Poor air quality is known to have a damaging effect on the health and well-being of both humans and animals alike. The effect can range from irritation to more severe symptoms, and the aviation industry is a large contributor to being the source of air pollutants that affect air quality. Nitrogen dioxide, nitric oxides and particulate matter are all forms of pollutants that are measured and with a focus on energy efficient transport, the aviation are under the spotlight with how they are reducing their pollution levels. If you’re travelling to Europe, you should make sure that you guarantee your EHIC Renewal, and if you are planning on doing short trips around different countries in Europe, you should look at other options aside from airplane flights for those internal journeys, in order to help reduce emissions.
Various European legislation has targeted the aviation industry, with local authorities being required to assess air quality in order to meet certain targets. Although there are no specific targets for the air quality in the UK, all airports are tasked with measuring the air quality around the airport, in order to get a good idea of the effects that the aviation industry are having on the environment. Since the start of 2012, emissions from all flights from, to and within the European Economic Area are included in the EU emissions trading system. The International Civil Aviation Organization agreed in 2013 to develop a global market-based mechanism to address international aviation emissions in order to help the industry to reducing their pollution. These market-based measures are deemed to be the most cost-efficient and environmentally effective option for controlling emissions, compared with alternatives such as fuel tax.
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There are a number of different changes that airlines have made to their operations in order to reduce the amount of emissions and improve air quality around airports. For example, aircrafts are now required to switch of their main engines on arrival and, where possible, limiting the use of aircraft auxiliary power units by using fixed, electrical ground power (units) and pre-conditioned air instead. On departure, aircrafts should delay switching on main engines until absolutely necessary. Other requirements include operating aircraft on the lowest possible energy draw whilst parked, reducing the number of engines when taxing and applying reduce thrust take off. All of these changes are helping to reduce air pollution.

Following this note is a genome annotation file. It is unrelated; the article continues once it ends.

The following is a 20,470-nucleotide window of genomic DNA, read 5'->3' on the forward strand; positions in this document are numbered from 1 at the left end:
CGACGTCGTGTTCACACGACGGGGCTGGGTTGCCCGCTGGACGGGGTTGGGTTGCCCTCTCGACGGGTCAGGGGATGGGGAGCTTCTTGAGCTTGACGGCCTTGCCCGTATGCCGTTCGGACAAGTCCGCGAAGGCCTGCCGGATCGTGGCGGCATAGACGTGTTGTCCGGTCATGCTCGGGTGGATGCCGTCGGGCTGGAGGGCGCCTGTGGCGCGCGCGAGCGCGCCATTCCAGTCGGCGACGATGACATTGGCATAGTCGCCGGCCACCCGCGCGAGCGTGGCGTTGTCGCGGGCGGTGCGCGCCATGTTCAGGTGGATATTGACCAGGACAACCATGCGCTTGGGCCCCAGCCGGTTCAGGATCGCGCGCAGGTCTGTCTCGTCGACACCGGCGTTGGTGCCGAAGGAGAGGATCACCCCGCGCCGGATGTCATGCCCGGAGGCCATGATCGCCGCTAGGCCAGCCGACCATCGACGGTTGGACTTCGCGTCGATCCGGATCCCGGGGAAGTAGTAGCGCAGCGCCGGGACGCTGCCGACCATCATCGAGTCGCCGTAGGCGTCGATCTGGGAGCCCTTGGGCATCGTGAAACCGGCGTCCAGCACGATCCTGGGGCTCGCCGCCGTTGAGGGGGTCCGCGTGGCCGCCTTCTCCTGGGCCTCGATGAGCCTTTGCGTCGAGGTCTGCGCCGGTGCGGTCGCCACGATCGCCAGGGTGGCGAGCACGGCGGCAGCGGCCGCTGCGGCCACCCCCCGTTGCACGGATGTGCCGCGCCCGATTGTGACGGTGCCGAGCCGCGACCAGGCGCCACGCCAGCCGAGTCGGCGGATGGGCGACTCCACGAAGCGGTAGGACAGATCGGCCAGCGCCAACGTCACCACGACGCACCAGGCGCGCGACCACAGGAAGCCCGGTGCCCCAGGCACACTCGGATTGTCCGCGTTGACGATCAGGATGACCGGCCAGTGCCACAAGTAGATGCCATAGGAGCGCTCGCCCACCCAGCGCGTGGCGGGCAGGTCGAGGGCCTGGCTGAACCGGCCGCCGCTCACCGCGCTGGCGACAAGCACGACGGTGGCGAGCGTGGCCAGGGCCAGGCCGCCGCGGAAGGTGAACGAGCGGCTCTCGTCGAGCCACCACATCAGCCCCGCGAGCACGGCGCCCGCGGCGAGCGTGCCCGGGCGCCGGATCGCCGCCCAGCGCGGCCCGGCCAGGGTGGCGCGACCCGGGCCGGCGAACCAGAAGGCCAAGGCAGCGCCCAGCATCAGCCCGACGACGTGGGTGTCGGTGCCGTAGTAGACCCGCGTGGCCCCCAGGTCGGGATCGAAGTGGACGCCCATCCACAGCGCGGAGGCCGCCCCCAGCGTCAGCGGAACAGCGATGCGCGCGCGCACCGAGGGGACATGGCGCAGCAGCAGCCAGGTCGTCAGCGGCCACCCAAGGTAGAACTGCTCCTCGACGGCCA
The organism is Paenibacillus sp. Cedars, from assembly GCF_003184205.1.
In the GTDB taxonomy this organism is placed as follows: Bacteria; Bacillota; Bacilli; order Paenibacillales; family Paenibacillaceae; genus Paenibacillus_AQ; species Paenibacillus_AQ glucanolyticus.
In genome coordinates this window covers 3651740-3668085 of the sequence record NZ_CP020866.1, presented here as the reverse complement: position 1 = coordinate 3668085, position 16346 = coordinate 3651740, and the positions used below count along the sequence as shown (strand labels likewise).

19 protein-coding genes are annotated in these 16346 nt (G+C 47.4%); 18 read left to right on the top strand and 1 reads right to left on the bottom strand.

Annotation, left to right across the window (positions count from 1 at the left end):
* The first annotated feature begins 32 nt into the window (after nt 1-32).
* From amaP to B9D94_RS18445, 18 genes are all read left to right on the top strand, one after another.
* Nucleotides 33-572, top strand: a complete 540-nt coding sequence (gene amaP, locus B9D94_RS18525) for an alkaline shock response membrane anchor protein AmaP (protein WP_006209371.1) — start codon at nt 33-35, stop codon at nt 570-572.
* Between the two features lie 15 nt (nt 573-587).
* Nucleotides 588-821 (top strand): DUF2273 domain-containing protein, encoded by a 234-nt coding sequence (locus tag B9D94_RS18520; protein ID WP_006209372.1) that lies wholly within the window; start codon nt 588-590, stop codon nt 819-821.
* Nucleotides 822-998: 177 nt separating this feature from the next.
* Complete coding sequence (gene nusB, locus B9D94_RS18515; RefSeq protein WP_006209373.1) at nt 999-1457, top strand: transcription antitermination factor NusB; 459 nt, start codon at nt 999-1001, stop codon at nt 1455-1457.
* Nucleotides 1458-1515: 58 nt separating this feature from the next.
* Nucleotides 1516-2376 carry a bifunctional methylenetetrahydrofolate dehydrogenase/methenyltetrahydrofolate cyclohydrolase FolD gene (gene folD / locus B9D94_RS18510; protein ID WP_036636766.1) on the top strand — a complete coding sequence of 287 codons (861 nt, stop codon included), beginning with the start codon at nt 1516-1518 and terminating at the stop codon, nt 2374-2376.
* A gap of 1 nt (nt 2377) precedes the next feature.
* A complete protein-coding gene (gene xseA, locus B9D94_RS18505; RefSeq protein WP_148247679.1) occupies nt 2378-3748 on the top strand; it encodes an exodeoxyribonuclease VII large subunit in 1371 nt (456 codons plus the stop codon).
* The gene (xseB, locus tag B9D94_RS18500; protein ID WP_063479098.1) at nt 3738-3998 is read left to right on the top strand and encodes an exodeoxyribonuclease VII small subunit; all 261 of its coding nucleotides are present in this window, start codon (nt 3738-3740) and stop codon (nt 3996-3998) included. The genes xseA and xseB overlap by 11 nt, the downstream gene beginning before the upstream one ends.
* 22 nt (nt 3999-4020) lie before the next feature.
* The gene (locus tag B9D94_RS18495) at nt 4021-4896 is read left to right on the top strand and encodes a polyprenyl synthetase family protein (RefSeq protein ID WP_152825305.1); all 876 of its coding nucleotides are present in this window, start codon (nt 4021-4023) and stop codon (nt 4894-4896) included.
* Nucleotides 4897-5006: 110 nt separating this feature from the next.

In general, the aviation industry is working to reduce the level of pollutants that the aircrafts emit into the atmosphere. Through improved advancements to aircraft and engine design, operational procedures and fuels, the task of reducing air pollution is beginning to be taken into control. Improving equipment and processes will help airlines to produce less emissions, while still being able to run just as efficiently as a regular aircraft – if not better. Improving equipment can help to reduce emissions, improve efficiency and may even eventually help to reduce costs of flights in the near future, if they are using more environmentally friendly procedures.